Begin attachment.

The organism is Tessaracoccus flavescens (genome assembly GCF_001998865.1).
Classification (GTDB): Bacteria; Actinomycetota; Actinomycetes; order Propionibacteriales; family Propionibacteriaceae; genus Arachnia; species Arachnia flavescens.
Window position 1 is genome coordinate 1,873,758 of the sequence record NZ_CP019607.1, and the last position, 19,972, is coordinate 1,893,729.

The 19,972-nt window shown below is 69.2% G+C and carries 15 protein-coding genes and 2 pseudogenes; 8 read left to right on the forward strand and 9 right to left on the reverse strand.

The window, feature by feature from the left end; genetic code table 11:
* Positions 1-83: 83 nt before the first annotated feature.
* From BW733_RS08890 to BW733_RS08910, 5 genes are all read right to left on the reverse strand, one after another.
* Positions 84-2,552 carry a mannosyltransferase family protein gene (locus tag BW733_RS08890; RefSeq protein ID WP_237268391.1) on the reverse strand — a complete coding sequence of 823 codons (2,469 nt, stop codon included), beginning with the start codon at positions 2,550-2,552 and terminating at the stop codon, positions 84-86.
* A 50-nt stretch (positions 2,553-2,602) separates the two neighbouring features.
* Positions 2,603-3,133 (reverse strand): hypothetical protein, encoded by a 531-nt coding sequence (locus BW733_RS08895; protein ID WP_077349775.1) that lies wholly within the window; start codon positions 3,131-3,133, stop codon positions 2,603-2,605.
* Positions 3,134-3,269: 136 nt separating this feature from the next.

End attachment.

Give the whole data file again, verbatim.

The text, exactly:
The organism is Tessaracoccus flavescens (genome assembly GCF_001998865.1).
Classification (GTDB): Bacteria; Actinomycetota; Actinomycetes; order Propionibacteriales; family Propionibacteriaceae; genus Arachnia; species Arachnia flavescens.
Window position 1 is genome coordinate 1,873,758 of the sequence record NZ_CP019607.1, and the last position, 19,972, is coordinate 1,893,729.

The 19,972-nt window shown below is 69.2% G+C and carries 15 protein-coding genes and 2 pseudogenes; 8 read left to right on the forward strand and 9 right to left on the reverse strand.

The window, feature by feature from the left end; genetic code table 11:
* Positions 1-83: 83 nt before the first annotated feature.
* From BW733_RS08890 to BW733_RS08910, 5 genes are all read right to left on the reverse strand, one after another.
* Positions 84-2,552 carry a mannosyltransferase family protein gene (locus tag BW733_RS08890; RefSeq protein ID WP_237268391.1) on the reverse strand — a complete coding sequence of 823 codons (2,469 nt, stop codon included), beginning with the start codon at positions 2,550-2,552 and terminating at the stop codon, positions 84-86.
* A 50-nt stretch (positions 2,553-2,602) separates the two neighbouring features.
* Positions 2,603-3,133 (reverse strand): hypothetical protein, encoded by a 531-nt coding sequence (locus BW733_RS08895; protein ID WP_077349775.1) that lies wholly within the window; start codon positions 3,131-3,133, stop codon positions 2,603-2,605.
* Positions 3,134-3,269: 136 nt separating this feature from the next.